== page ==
Faces of the MUHC
As phenomenal as it is that modern medicine has evolved to the point where we can keep people alive with organs from others, there is a flip side. To prevent organ rejection, transplant recipients must take several medications a day for the rest of their lives. For patients, missing a few doses of anti-rejection drugs can have dire consequences on the viability of the graft. In the case of young patients, post-transplant care management represents a real challenge – a challenge that lies at the heart of the work carried out by a team from the Research Institute of the McGill University Health Centre (RI-MUHC).
Led by Dr. Bethany Foster, nephrologist at the Montreal Children’s Hospital of the McGill University Health Centre (MCH-MUHC), this team is attempting to identify the factors that support better medication adherence in young kidney transplant recipients and testing interventions to improve adherence. Research coordinator, project manager, statisticians and a postdoctoral student are using different research approaches with the objective of meeting a common challenge: to improve the kidney transplant success rate among children and teens in the long term.
and Dr. Bethany Foster
The research team was the first to demonstrate that young kidney transplant recipients run a higher risk of losing their first transplant between the ages of 17 and 24, regardless of the age at which they received the transplant. This is likely due to the poor adherence to medication observed during the critical period of adolescence. The team recently demonstrated that these results also applied to children who received a liver or heart transplant.
“One of my team’s major strengths lies in our diversity of skills,” says Dr. Foster, who also serves as associate leader of the Child Health and Human Development Program at the RI-MUHC. “This versatility allows us to take on a project and use a variety of approaches. We do some studies where the focus is entirely on analysis of data from large databases. Other studies are observational studies in which patients participate, and other studies are clinical trials, where we test interventions in patients.”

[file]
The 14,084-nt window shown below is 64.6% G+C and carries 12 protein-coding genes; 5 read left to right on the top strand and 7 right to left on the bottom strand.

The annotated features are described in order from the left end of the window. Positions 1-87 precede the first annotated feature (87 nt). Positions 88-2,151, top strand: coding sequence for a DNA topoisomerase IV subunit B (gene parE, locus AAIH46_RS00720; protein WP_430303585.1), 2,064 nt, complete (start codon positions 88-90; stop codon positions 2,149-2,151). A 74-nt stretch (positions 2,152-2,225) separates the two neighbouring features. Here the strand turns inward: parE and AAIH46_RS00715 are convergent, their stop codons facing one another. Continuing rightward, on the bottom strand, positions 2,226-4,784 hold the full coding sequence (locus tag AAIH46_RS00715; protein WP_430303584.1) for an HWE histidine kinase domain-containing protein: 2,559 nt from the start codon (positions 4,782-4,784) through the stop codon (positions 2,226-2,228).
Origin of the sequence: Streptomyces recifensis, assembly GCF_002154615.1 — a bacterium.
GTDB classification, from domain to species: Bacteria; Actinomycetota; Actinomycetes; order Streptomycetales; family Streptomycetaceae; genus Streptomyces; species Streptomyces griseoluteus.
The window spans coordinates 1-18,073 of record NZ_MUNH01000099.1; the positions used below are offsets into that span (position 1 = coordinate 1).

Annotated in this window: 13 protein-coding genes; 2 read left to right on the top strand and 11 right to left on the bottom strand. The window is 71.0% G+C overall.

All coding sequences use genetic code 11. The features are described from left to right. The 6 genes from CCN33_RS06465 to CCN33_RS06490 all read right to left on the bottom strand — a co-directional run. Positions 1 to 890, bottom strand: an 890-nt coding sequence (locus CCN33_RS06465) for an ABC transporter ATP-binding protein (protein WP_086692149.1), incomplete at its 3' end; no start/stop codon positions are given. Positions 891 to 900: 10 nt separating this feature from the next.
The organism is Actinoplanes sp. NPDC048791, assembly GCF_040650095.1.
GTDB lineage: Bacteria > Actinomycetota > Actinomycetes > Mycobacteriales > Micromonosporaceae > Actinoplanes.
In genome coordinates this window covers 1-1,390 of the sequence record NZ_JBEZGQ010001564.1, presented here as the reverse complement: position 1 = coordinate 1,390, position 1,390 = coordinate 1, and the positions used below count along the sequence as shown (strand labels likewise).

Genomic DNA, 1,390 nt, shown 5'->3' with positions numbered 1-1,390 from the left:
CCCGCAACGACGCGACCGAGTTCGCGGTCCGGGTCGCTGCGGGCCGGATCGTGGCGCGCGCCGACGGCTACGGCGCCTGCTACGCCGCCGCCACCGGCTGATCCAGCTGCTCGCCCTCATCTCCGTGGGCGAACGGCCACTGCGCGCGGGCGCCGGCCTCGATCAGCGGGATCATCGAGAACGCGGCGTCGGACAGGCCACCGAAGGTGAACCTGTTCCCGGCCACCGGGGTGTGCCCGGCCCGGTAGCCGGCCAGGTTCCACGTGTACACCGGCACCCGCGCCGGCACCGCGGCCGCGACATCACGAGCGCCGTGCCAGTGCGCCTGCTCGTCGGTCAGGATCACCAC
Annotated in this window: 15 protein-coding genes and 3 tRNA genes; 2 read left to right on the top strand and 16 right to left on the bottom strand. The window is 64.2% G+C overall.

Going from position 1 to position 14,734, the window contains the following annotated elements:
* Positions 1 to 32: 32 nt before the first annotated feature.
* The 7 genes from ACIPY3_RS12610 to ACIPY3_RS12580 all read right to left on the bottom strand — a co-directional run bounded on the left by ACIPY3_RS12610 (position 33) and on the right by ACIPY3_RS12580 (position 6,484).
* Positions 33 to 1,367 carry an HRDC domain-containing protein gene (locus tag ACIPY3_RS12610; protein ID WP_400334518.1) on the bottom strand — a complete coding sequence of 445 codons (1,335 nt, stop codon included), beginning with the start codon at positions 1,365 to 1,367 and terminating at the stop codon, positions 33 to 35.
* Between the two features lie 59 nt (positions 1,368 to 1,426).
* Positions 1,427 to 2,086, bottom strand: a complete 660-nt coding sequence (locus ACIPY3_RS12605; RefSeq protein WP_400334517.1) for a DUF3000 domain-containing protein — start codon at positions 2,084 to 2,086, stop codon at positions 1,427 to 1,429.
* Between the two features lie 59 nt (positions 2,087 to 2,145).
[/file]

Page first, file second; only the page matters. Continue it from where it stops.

Identification of obstacles to treatment adherence
The team is on the verge of completing an innovative clinical study under the name TAKE-IT. The study was conducted with 170 young patients recruited from several clinics across Canada and the United States. Launched in 2011 and financed by the National Institutes of Health in the U.S., this research project is aimed at testing a new intervention that would improve adherence to treatment among adolescent kidney transplant recipients. Participants are followed by a “coach” who helps them identify the personal obstacles they face and develop concrete solutions meant to mitigate the lack of attention to taking medication. Young patients also have the option of receiving text messages reminding them to take their medication.
“Recruiting and retaining participants in the project are crucial to the success of any clinical study,” says Diane Laforte, project manager within the team who actively managed the recruitment of patients in the TAKE-IT project. For Marie-Ève Alary, research coordinator, resourcefulness is the key. “We’re more active behind the scenes at the clinic, in the sense that we have to wait for the green light from the nurse to approach visiting patients we identified beforehand,” she explains. “Then we have to act quickly: we must explain to them what the research is about, answer all their questions and reassure them if they have concerns.”
“We provide a bridge between researchers and patients. You have to enjoy being close to people, and you have to be able to manage your stress and maintain good interpersonal relations,” adds Mrs. Laforte.